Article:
Cybersecurity Today Is Treated Like Accounting Before Enron

Cybersecurity Today Is Treated Like Accounting Before Enron


The Equifax offices in Atlanta. After the news of Equifax’s massive breach, the company’s stock dropped roughly 35 percent.

Kevin D. Liles for The New York Times

Last week, we learned that researchers had discovered two major flaws in microprocessors of nearly all the world’s computers. The revelation came on the heels of a distressing series of major hacks: In 2017, Yahoo revealed that all of its three billion accounts were compromised, WannaCry ransomware shut down hospitals across the globe, and an Equifax breach affected approximately 145.5 million consumers in the United States. The latest news about the computer security problems — whose names, “Spectre” and “Meltdown,” appropriately convey their seriousness — is just the latest evidence that true digital security remains out of our reach.

But when these vulnerabilities are exposed and damaging attacks occur, there are few lasting repercussions. Almost without fail, stock prices bounce back, customers return, executives keep their jobs or exit with golden parachutes, and government mostly looks the other way. After the news of Equifax’s massive breach, for example, the company’s stock dropped roughly 35 percent. But it’s already recovered nearly half of its lost market value, and Fortune reported that the former chief executive officer Richard Smith retired with as much as $90 million in compensation. Resilience is one of the hallmarks of stable, mature markets, but something isn’t right here.

The tepid consequences are part of a growing problem. From a corporate governance and accountability perspective, cybersecurity today is being treated like accounting was before the fallout from the Enron scandal inspired the Sarbanes-Oxley Act’s increased standards for corporate disclosures. With the privacy and personal data of hundreds of millions of people at risk, and especially now with the increasing ubiquity of connected devices in our lives, the security of digital assets is too important for that kind of treatment. We need to bolster a culture of responsibility around cybersecurity, combining stronger and more uniform corporate governance with a clearer government commitment to enact better defensive policies.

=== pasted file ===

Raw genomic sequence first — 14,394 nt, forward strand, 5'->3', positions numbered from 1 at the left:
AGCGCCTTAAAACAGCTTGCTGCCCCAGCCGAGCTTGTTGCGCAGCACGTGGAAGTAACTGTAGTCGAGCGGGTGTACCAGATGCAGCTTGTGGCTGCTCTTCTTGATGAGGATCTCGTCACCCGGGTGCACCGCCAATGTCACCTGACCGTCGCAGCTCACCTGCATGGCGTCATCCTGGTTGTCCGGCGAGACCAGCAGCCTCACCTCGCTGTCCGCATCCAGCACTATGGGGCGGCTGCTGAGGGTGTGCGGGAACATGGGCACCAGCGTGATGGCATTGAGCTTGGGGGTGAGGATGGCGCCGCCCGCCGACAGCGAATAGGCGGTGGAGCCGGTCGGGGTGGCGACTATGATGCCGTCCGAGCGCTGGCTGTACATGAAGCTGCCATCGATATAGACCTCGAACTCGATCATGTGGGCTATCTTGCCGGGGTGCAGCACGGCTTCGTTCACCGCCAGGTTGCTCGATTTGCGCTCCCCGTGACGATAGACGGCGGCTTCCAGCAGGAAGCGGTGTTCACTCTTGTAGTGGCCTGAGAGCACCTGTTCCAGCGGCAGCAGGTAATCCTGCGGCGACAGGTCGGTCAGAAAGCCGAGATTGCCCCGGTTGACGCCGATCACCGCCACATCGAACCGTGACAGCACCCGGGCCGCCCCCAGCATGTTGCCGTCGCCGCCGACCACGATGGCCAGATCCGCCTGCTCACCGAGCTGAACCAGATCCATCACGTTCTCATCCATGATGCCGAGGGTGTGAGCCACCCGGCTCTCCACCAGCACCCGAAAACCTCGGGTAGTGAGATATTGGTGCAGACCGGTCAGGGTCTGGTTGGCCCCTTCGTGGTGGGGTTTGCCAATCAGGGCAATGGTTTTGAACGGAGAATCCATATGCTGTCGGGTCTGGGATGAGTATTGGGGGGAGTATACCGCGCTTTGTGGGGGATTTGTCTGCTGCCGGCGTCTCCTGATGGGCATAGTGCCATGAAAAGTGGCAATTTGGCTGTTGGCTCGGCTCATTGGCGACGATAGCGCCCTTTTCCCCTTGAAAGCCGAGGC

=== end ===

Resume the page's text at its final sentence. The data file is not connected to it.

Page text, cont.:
A complex hack may not be a C.E.O.’s fault, but it is absolutely his or her responsibility. Investors and consumers need to demand more from the executives to whom they entrust their digital lives. The same holds true for government. Protection of the welfare and livelihood of its citizens is a foundational principle of government, and yet for more than a decade there has been very little consequence for nation-states and state-affiliated groups who’ve pilfered the intellectual property, and violated the personal privacy, of citizens and companies around the world.

Strengthening a culture of responsibility will require changes by both companies and the government. Last year, the New York State Department of Financial Services took a promising step by implementing new data-security regulations for certain financial companies operating within the state. It includes rules for reporting cybersecurity events within 72 hours, annual proof-of-penetration tests, and, by 2020, third-party assessments — all designed to increase accountability and remove the fog of uncertainty that often surrounds breaches. The federal government would be wise to follow New York’s lead and implement similar laws on the federal level. Without federal action in this regard, increased regulation of cybersecurity practices will happen anyway, but in a fragmentary and disjointed way. More uniform regulations can help a more uniform standard to emerge, providing companies with the predictability and certainty they need in order to evaluate their risk management and security investments the right way.

While more must be expected of companies, more should be expected of government as well. American businesses are under attack by our nation’s geopolitical adversaries, and by nonstate groups affiliated with them. Just imagine if American shipping companies were battling foreign navies, or if domestic airlines were fighting an adversary’s air force. This asymmetry locks the businesses into fights they cannot win.

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